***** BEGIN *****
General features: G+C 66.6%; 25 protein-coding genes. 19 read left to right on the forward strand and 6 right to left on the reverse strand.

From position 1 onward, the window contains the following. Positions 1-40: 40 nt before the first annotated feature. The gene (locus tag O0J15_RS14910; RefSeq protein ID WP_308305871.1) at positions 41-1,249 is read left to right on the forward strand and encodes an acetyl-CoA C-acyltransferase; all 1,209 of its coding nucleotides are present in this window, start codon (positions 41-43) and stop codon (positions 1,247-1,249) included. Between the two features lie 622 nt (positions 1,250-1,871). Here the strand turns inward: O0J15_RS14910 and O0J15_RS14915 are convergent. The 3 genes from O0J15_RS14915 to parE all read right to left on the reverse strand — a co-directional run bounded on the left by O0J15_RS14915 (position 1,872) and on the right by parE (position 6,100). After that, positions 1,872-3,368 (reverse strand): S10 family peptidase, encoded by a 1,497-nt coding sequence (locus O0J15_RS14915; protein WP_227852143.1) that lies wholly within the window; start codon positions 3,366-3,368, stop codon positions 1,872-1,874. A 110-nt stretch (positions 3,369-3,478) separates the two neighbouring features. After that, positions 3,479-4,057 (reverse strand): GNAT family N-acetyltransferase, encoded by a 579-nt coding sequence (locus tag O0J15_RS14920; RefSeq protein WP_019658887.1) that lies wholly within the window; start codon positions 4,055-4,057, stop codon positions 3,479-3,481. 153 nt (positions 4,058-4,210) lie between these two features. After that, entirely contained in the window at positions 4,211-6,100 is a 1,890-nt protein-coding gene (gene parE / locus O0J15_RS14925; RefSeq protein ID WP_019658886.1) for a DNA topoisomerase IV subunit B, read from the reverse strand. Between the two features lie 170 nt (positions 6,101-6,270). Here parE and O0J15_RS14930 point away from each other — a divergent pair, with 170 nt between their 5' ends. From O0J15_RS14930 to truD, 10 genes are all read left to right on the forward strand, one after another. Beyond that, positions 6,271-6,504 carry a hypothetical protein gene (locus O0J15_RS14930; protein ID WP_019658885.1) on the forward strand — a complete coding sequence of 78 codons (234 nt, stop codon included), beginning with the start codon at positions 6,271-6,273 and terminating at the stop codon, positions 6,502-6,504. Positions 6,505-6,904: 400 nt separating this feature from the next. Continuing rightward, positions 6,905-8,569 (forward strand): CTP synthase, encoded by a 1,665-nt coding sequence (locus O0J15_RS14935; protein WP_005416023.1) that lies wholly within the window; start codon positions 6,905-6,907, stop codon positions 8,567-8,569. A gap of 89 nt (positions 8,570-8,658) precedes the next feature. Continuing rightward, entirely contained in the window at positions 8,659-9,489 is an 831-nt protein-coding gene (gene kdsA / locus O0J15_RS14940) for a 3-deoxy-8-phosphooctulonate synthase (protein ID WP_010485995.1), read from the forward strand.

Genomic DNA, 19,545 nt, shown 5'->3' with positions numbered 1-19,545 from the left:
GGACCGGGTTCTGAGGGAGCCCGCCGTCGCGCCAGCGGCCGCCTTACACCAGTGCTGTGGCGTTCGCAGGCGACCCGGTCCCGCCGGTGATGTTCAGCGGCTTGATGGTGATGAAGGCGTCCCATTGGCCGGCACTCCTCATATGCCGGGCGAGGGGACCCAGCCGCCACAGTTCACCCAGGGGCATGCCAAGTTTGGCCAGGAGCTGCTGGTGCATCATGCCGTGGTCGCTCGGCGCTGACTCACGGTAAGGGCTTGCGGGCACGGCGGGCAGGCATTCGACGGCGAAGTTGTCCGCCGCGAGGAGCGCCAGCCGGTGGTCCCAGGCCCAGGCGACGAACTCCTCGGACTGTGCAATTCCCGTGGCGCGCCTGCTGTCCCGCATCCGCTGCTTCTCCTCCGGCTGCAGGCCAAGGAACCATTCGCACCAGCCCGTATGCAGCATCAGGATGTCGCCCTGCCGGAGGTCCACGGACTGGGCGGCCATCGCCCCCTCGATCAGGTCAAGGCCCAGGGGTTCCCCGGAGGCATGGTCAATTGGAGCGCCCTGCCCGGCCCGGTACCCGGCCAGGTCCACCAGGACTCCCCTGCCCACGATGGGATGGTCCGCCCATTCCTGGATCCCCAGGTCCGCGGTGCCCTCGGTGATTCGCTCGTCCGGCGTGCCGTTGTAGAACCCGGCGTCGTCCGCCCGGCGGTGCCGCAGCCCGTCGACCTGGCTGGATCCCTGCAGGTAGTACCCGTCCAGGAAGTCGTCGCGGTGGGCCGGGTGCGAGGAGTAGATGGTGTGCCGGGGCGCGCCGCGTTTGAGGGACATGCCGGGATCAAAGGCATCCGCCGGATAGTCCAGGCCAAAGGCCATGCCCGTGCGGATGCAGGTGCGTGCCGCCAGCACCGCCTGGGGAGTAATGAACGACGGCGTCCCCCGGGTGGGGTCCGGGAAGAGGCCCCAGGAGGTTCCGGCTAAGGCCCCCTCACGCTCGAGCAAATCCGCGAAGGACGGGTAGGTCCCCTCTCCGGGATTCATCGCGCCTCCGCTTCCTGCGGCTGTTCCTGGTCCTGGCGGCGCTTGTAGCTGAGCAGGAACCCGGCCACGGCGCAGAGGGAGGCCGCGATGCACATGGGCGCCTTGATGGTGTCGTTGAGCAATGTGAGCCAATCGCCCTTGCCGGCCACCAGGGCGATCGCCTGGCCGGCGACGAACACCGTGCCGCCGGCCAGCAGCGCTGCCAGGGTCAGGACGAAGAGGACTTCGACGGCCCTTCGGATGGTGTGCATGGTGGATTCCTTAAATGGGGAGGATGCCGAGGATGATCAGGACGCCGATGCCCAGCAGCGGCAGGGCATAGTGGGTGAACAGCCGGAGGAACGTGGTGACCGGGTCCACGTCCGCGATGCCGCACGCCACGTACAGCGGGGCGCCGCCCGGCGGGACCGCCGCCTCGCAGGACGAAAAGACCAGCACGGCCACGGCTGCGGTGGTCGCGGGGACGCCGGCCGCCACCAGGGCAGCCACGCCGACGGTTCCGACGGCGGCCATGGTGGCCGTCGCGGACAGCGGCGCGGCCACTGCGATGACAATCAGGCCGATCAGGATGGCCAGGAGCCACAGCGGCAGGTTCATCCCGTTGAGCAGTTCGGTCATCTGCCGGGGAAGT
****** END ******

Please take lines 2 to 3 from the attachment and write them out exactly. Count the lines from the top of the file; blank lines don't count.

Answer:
From position 1 onward, the window contains the following. Positions 1-40: 40 nt before the first annotated feature. The gene (locus tag O0J15_RS14910; RefSeq protein ID WP_308305871.1) at positions 41-1,249 is read left to right on the forward strand and encodes an acetyl-CoA C-acyltransferase; all 1,209 of its coding nucleotides are present in this window, start codon (positions 41-43) and stop codon (positions 1,247-1,249) included. Between the two features lie 622 nt (positions 1,250-1,871). Here the strand turns inward: O0J15_RS14910 and O0J15_RS14915 are convergent. The 3 genes from O0J15_RS14915 to parE all read right to left on the reverse strand — a co-directional run bounded on the left by O0J15_RS14915 (position 1,872) and on the right by parE (position 6,100). After that, positions 1,872-3,368 (reverse strand): S10 family peptidase, encoded by a 1,497-nt coding sequence (locus O0J15_RS14915; protein WP_227852143.1) that lies wholly within the window; start codon positions 3,366-3,368, stop codon positions 1,872-1,874. A 110-nt stretch (positions 3,369-3,478) separates the two neighbouring features. After that, positions 3,479-4,057 (reverse strand): GNAT family N-acetyltransferase, encoded by a 579-nt coding sequence (locus tag O0J15_RS14920; RefSeq protein WP_019658887.1) that lies wholly within the window; start codon positions 4,055-4,057, stop codon positions 3,479-3,481. 153 nt (positions 4,058-4,210) lie between these two features. After that, entirely contained in the window at positions 4,211-6,100 is a 1,890-nt protein-coding gene (gene parE / locus O0J15_RS14925; RefSeq protein ID WP_019658886.1) for a DNA topoisomerase IV subunit B, read from the reverse strand. Between the two features lie 170 nt (positions 6,101-6,270). Here parE and O0J15_RS14930 point away from each other — a divergent pair, with 170 nt between their 5' ends. From O0J15_RS14930 to truD, 10 genes are all read left to right on the forward strand, one after another. Beyond that, positions 6,271-6,504 carry a hypothetical protein gene (locus O0J15_RS14930; protein ID WP_019658885.1) on the forward strand — a complete coding sequence of 78 codons (234 nt, stop codon included), beginning with the start codon at positions 6,271-6,273 and terminating at the stop codon, positions 6,502-6,504. Positions 6,505-6,904: 400 nt separating this feature from the next. Continuing rightward, positions 6,905-8,569 (forward strand): CTP synthase, encoded by a 1,665-nt coding sequence (locus O0J15_RS14935; protein WP_005416023.1) that lies wholly within the window; start codon positions 6,905-6,907, stop codon positions 8,567-8,569. A gap of 89 nt (positions 8,570-8,658) precedes the next feature. Continuing rightward, entirely contained in the window at positions 8,659-9,489 is an 831-nt protein-coding gene (gene kdsA / locus O0J15_RS14940) for a 3-deoxy-8-phosphooctulonate synthase (protein ID WP_010485995.1), read from the forward strand.

Genomic DNA, 19,545 nt, shown 5'->3' with positions numbered 1-19,545 from the left: